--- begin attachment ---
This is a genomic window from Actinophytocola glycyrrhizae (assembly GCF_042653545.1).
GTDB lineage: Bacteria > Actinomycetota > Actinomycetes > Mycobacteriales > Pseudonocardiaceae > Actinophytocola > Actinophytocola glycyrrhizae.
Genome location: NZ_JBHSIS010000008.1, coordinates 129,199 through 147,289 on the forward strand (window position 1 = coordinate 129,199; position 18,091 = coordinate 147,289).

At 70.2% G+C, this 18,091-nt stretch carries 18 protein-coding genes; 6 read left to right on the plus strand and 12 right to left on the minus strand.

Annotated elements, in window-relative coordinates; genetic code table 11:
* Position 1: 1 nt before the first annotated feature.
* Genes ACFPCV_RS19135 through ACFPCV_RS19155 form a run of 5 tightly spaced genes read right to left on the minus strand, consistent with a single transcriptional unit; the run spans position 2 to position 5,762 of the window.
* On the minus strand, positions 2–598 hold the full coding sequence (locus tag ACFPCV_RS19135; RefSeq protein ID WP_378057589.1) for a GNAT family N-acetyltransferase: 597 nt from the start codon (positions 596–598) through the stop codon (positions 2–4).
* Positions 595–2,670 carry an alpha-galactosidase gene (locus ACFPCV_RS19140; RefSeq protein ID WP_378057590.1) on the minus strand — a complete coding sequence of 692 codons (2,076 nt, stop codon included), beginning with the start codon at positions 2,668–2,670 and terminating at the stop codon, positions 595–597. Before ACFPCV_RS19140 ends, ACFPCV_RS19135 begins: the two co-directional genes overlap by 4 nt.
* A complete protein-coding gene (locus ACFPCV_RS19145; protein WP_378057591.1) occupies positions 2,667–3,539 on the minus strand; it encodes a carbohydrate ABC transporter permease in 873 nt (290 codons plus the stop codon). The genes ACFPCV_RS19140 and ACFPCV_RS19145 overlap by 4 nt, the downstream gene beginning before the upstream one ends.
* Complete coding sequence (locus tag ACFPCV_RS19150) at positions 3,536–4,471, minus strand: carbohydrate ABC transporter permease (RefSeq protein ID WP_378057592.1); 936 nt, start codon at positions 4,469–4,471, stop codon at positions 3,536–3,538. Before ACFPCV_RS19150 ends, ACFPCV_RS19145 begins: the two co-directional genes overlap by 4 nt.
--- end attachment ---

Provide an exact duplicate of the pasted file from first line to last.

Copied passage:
This is a genomic window from Actinophytocola glycyrrhizae (assembly GCF_042653545.1).
GTDB lineage: Bacteria > Actinomycetota > Actinomycetes > Mycobacteriales > Pseudonocardiaceae > Actinophytocola > Actinophytocola glycyrrhizae.
Genome location: NZ_JBHSIS010000008.1, coordinates 129,199 through 147,289 on the forward strand (window position 1 = coordinate 129,199; position 18,091 = coordinate 147,289).

At 70.2% G+C, this 18,091-nt stretch carries 18 protein-coding genes; 6 read left to right on the plus strand and 12 right to left on the minus strand.

Annotated elements, in window-relative coordinates; genetic code table 11:
* Position 1: 1 nt before the first annotated feature.
* Genes ACFPCV_RS19135 through ACFPCV_RS19155 form a run of 5 tightly spaced genes read right to left on the minus strand, consistent with a single transcriptional unit; the run spans position 2 to position 5,762 of the window.
* On the minus strand, positions 2–598 hold the full coding sequence (locus tag ACFPCV_RS19135; RefSeq protein ID WP_378057589.1) for a GNAT family N-acetyltransferase: 597 nt from the start codon (positions 596–598) through the stop codon (positions 2–4).
* Positions 595–2,670 carry an alpha-galactosidase gene (locus ACFPCV_RS19140; RefSeq protein ID WP_378057590.1) on the minus strand — a complete coding sequence of 692 codons (2,076 nt, stop codon included), beginning with the start codon at positions 2,668–2,670 and terminating at the stop codon, positions 595–597. Before ACFPCV_RS19140 ends, ACFPCV_RS19135 begins: the two co-directional genes overlap by 4 nt.
* A complete protein-coding gene (locus ACFPCV_RS19145; protein WP_378057591.1) occupies positions 2,667–3,539 on the minus strand; it encodes a carbohydrate ABC transporter permease in 873 nt (290 codons plus the stop codon). The genes ACFPCV_RS19140 and ACFPCV_RS19145 overlap by 4 nt, the downstream gene beginning before the upstream one ends.
* Complete coding sequence (locus tag ACFPCV_RS19150) at positions 3,536–4,471, minus strand: carbohydrate ABC transporter permease (RefSeq protein ID WP_378057592.1); 936 nt, start codon at positions 4,469–4,471, stop codon at positions 3,536–3,538. Before ACFPCV_RS19150 ends, ACFPCV_RS19145 begins: the two co-directional genes overlap by 4 nt.